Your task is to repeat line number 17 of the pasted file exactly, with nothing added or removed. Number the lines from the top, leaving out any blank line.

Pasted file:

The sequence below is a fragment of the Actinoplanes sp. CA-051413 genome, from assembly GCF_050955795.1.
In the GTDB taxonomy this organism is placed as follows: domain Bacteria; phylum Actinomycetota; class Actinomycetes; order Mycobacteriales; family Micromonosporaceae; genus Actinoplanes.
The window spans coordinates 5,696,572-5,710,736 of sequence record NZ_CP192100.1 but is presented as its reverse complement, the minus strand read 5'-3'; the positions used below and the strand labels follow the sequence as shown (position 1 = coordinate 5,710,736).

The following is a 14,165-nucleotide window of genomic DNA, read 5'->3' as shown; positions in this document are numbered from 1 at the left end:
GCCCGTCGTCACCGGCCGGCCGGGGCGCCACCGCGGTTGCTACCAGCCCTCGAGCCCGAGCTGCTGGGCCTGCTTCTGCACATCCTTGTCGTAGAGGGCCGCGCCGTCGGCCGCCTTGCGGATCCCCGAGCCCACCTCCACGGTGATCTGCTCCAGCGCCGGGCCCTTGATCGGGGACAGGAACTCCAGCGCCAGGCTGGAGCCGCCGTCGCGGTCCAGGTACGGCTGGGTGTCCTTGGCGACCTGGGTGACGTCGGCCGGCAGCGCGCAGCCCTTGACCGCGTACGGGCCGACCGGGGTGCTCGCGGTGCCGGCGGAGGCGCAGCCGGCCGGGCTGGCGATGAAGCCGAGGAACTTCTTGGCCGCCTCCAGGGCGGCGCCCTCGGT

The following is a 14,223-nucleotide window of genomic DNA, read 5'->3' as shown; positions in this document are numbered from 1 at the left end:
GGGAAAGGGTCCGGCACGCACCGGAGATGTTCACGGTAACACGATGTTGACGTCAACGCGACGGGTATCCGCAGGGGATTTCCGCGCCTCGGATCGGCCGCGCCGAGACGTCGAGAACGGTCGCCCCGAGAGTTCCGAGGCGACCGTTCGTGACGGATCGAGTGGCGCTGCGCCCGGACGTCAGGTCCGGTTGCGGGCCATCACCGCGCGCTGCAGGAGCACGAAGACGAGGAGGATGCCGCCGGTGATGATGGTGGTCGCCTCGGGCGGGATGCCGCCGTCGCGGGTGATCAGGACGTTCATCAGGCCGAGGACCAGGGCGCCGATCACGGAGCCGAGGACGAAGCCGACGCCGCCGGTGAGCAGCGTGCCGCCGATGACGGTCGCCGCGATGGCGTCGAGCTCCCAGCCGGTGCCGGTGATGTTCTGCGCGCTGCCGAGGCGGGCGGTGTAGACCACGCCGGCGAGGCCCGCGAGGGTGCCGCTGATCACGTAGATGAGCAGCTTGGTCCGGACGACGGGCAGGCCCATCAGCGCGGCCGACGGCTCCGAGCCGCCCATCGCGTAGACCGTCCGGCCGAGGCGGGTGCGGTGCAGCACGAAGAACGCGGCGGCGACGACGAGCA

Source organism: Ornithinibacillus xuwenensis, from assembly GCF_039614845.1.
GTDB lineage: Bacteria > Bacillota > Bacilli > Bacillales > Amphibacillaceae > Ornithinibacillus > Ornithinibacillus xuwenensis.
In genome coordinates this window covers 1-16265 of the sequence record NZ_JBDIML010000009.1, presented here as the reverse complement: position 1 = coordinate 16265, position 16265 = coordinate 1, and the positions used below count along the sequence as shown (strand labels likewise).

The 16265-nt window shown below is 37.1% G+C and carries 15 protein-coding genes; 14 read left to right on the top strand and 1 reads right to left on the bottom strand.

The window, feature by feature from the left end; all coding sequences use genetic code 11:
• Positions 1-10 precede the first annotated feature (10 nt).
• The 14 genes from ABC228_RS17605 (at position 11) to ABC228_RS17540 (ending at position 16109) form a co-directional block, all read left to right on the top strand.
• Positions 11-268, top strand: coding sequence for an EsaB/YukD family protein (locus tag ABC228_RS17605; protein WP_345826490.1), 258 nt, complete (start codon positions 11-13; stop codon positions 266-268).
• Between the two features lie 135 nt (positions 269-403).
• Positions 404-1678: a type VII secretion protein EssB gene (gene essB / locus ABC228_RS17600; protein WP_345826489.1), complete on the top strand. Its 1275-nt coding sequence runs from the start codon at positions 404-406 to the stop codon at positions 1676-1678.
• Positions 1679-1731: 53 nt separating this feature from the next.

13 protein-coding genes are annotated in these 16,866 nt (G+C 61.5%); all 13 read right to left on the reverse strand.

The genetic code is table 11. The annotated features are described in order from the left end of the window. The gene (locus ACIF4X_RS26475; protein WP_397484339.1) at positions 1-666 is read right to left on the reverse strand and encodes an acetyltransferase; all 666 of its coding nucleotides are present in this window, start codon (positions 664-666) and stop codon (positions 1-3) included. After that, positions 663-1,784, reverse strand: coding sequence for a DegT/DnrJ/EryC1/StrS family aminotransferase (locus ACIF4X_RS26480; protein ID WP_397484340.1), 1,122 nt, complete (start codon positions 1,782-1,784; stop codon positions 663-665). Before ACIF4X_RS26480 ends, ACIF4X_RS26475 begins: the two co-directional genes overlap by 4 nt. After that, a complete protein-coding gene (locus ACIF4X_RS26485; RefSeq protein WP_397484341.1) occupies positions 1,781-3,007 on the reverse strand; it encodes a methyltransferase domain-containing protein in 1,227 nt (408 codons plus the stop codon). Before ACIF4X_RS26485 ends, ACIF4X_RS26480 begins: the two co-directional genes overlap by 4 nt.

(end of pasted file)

• Positions 404-1678: a type VII secretion protein EssB gene (gene essB / locus ABC228_RS17600; protein WP_345826489.1), complete on the top strand. Its 1275-nt coding sequence runs from the start codon at positions 404-406 to the stop codon at positions 1676-1678.